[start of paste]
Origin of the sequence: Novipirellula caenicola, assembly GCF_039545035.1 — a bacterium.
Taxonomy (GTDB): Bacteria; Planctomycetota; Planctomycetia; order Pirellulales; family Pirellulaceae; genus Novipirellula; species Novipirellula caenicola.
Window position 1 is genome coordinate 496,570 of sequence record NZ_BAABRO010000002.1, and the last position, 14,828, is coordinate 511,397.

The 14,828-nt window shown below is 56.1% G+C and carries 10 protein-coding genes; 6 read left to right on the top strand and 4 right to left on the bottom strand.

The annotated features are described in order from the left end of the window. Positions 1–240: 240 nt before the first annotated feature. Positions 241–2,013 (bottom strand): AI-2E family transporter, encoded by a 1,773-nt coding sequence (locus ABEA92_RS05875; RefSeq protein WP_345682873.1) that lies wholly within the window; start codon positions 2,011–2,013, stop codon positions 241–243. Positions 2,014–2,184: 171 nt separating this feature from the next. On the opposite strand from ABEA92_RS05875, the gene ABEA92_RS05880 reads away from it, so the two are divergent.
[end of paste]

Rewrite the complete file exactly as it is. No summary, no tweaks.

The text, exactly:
Origin of the sequence: Novipirellula caenicola, assembly GCF_039545035.1 — a bacterium.
Taxonomy (GTDB): Bacteria; Planctomycetota; Planctomycetia; order Pirellulales; family Pirellulaceae; genus Novipirellula; species Novipirellula caenicola.
Window position 1 is genome coordinate 496,570 of sequence record NZ_BAABRO010000002.1, and the last position, 14,828, is coordinate 511,397.

The 14,828-nt window shown below is 56.1% G+C and carries 10 protein-coding genes; 6 read left to right on the top strand and 4 right to left on the bottom strand.

The annotated features are described in order from the left end of the window. Positions 1–240: 240 nt before the first annotated feature. Positions 241–2,013 (bottom strand): AI-2E family transporter, encoded by a 1,773-nt coding sequence (locus ABEA92_RS05875; RefSeq protein WP_345682873.1) that lies wholly within the window; start codon positions 2,011–2,013, stop codon positions 241–243. Positions 2,014–2,184: 171 nt separating this feature from the next. On the opposite strand from ABEA92_RS05875, the gene ABEA92_RS05880 reads away from it, so the two are divergent.